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Freedom of Religion in the 21st Century

A human rights perspective on the relation between politics and religion

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Hans-Georg Ziebertz and Ernst Hirsch Ballin

Freedom of religion consists of the right to practice, to manifest and to change one’s religion. The modern democratic state is neutral towards the variety of religions, but protects the right of citizens to practice their different religious beliefs. Recent history shows that a number of religious claims challenge the neutral state. This happens especially when secularity is rejected as the basis of the modern state. How can conflicting interpretations of the relation between religion and state be balanced in our world? This book reflects on conflicts that seem to be implied in the freedom of religion, on its causes and how they can be overcome.

Contributors are: Katajun Armipur, Ernst Hirsch Ballin, Ian Cameron, Susanne Döhnert, Leslie Francis, Carsten Gennerich, Handi Hadiwitanto, Mandy Robbins, Prof. Hans Schilderman, Stefanie Schmahl, Carl Sterkens, Alexander Unser, Johannes A. van der Ven and Hans-Georg Ziebertz.
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Michael R. Trice

Interest in recent years in reconciliation and conflict transformation has witnessed a great deal of attention to building a future through forgiveness and preventative measures in order to impede egregious wrongdoing. This effort for a reconciled future is absent reflection on the nature of cruelty. Cruelty has always been apparent in massive acts of wrongdoing and yet is repeatedly concealed in our assessment of the acts themselves. This book is a theologically honest and deep-structure exploration of cruelty in its personal, communal and institutional encounters in human life. Drawing on Nietzsche's challenge of cruelty to the western tradition, the work offers a comprehensive study of how cruelty undermines care, trust, respect and justice – all those elements of human reciprocity that mark our lives as interdependent beings. The work concludes with a tightly written Epilogue on interpreting the theological meaning and accessibility of reconciliation today.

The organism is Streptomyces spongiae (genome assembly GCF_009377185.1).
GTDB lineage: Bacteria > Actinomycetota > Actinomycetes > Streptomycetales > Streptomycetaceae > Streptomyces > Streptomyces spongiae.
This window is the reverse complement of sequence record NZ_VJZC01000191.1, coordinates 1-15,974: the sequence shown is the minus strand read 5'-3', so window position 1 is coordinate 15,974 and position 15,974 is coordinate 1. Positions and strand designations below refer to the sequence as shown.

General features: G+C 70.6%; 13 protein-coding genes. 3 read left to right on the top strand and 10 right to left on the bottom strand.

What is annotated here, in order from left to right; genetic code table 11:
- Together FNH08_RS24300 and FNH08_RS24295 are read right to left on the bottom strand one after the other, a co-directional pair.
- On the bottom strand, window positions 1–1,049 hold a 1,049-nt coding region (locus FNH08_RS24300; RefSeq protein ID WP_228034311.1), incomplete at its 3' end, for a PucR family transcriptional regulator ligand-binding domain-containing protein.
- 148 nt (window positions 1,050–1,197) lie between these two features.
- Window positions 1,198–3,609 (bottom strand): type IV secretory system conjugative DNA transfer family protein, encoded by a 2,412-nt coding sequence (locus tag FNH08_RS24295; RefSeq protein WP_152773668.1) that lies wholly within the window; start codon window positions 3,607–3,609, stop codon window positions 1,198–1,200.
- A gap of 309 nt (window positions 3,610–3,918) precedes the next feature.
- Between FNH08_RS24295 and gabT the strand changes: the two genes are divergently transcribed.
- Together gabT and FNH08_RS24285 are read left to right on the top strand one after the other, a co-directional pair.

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A. van de Beek, Eduardus van der Borght and Bernardus Vermeulen

The idea of freedom of religion was developed in Europe in the 16th and 17th century in the context of religious diversity as an alternative for religious wars. The concept requires reconsideration in the current globalized culture: religious plurality has increased as has the awareness of the religious potential for social cohesion and for sectarian division and violence. In this volume, legal experts, sociologists, theologians, and philosophers clarify the historical development of the concept, and analyze the present situation in various countries with religious tensions. They propose possible models and solutions, and discuss the fundamental question of whether the Western model of human rights with its separation of religion and state and freedom of religion can be conceived as universal.
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Annelies van Heijst

Models of Charitable Care analyses the practice of Catholic nuns in Amsterdam in the 19th and 20th century. Attention is paid to the ambiguous ascetic spiritual discourse that underpinned their work: it encouraged charity as solidarity with strangers, but caused intense emotional distance too. Historiography is mainly manufactured by religious and lay academics who shared the congregational perspective and presented fairly positive evaluations. Criticism from within, however, is voiced by care leavers who grew up in homes ran by religious. Some are grateful, others bitter. The sisters were living models who combined an anti-worldly outlook with a practical concern for vulnerable creatures. Relating various theoretical interpretations, a typology of three models is developed with ‘agency’ as the differentiating criterion.